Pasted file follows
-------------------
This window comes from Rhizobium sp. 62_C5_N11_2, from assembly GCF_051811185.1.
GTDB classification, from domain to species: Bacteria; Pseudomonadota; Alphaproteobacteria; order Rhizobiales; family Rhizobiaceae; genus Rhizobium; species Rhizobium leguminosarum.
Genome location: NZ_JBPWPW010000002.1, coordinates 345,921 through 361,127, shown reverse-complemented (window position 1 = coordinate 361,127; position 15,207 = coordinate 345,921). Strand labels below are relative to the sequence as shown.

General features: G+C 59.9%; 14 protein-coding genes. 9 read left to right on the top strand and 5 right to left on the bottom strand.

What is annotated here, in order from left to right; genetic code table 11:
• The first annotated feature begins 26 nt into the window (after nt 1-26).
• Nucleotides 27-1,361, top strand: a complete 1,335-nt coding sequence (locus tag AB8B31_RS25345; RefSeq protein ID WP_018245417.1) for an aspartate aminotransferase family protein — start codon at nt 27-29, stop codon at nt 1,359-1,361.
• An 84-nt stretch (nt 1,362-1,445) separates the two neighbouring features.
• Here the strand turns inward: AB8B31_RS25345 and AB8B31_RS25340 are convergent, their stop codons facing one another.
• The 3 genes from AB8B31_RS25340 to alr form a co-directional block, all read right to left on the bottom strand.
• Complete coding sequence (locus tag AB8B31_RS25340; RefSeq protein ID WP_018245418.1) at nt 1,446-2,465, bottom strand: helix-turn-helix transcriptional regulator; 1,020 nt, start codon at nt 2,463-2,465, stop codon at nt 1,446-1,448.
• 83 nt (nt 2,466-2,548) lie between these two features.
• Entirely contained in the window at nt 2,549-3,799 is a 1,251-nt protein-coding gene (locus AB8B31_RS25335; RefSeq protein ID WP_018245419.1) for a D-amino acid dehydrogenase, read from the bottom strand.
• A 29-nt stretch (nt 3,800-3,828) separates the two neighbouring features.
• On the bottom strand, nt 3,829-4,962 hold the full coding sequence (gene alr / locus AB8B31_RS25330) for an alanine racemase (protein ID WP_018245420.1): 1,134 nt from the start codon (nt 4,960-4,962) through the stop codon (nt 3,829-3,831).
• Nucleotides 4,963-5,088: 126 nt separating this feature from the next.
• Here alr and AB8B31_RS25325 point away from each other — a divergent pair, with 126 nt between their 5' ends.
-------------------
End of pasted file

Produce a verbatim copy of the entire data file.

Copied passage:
This window comes from Rhizobium sp. 62_C5_N11_2, from assembly GCF_051811185.1.
GTDB classification, from domain to species: Bacteria; Pseudomonadota; Alphaproteobacteria; order Rhizobiales; family Rhizobiaceae; genus Rhizobium; species Rhizobium leguminosarum.
Genome location: NZ_JBPWPW010000002.1, coordinates 345,921 through 361,127, shown reverse-complemented (window position 1 = coordinate 361,127; position 15,207 = coordinate 345,921). Strand labels below are relative to the sequence as shown.

General features: G+C 59.9%; 14 protein-coding genes. 9 read left to right on the top strand and 5 right to left on the bottom strand.

What is annotated here, in order from left to right; genetic code table 11:
• The first annotated feature begins 26 nt into the window (after nt 1-26).
• Nucleotides 27-1,361, top strand: a complete 1,335-nt coding sequence (locus tag AB8B31_RS25345; RefSeq protein ID WP_018245417.1) for an aspartate aminotransferase family protein — start codon at nt 27-29, stop codon at nt 1,359-1,361.
• An 84-nt stretch (nt 1,362-1,445) separates the two neighbouring features.
• Here the strand turns inward: AB8B31_RS25345 and AB8B31_RS25340 are convergent, their stop codons facing one another.
• The 3 genes from AB8B31_RS25340 to alr form a co-directional block, all read right to left on the bottom strand.
• Complete coding sequence (locus tag AB8B31_RS25340; RefSeq protein ID WP_018245418.1) at nt 1,446-2,465, bottom strand: helix-turn-helix transcriptional regulator; 1,020 nt, start codon at nt 2,463-2,465, stop codon at nt 1,446-1,448.
• 83 nt (nt 2,466-2,548) lie between these two features.
• Entirely contained in the window at nt 2,549-3,799 is a 1,251-nt protein-coding gene (locus AB8B31_RS25335; RefSeq protein ID WP_018245419.1) for a D-amino acid dehydrogenase, read from the bottom strand.
• A 29-nt stretch (nt 3,800-3,828) separates the two neighbouring features.
• On the bottom strand, nt 3,829-4,962 hold the full coding sequence (gene alr / locus AB8B31_RS25330) for an alanine racemase (protein ID WP_018245420.1): 1,134 nt from the start codon (nt 4,960-4,962) through the stop codon (nt 3,829-3,831).
• Nucleotides 4,963-5,088: 126 nt separating this feature from the next.
• Here alr and AB8B31_RS25325 point away from each other — a divergent pair, with 126 nt between their 5' ends.